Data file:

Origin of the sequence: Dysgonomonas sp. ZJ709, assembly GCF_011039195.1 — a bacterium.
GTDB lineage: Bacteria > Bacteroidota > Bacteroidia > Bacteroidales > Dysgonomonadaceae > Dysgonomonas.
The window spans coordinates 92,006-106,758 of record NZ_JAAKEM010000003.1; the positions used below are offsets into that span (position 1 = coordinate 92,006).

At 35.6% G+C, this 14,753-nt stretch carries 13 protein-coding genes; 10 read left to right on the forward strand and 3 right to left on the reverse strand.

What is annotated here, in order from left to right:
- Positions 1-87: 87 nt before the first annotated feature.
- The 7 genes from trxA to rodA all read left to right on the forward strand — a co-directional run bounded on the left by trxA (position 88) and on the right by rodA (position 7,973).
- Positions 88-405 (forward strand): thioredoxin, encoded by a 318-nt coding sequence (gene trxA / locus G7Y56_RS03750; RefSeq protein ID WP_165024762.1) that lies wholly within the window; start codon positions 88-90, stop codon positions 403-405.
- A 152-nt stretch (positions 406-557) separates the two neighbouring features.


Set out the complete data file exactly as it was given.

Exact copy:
Origin of the sequence: Dysgonomonas sp. ZJ709, assembly GCF_011039195.1 — a bacterium.
GTDB lineage: Bacteria > Bacteroidota > Bacteroidia > Bacteroidales > Dysgonomonadaceae > Dysgonomonas.
The window spans coordinates 92,006-106,758 of record NZ_JAAKEM010000003.1; the positions used below are offsets into that span (position 1 = coordinate 92,006).

At 35.6% G+C, this 14,753-nt stretch carries 13 protein-coding genes; 10 read left to right on the forward strand and 3 right to left on the reverse strand.

What is annotated here, in order from left to right:
- Positions 1-87: 87 nt before the first annotated feature.
- The 7 genes from trxA to rodA all read left to right on the forward strand — a co-directional run bounded on the left by trxA (position 88) and on the right by rodA (position 7,973).
- Positions 88-405 (forward strand): thioredoxin, encoded by a 318-nt coding sequence (gene trxA / locus G7Y56_RS03750; RefSeq protein ID WP_165024762.1) that lies wholly within the window; start codon positions 88-90, stop codon positions 403-405.
- A 152-nt stretch (positions 406-557) separates the two neighbouring features.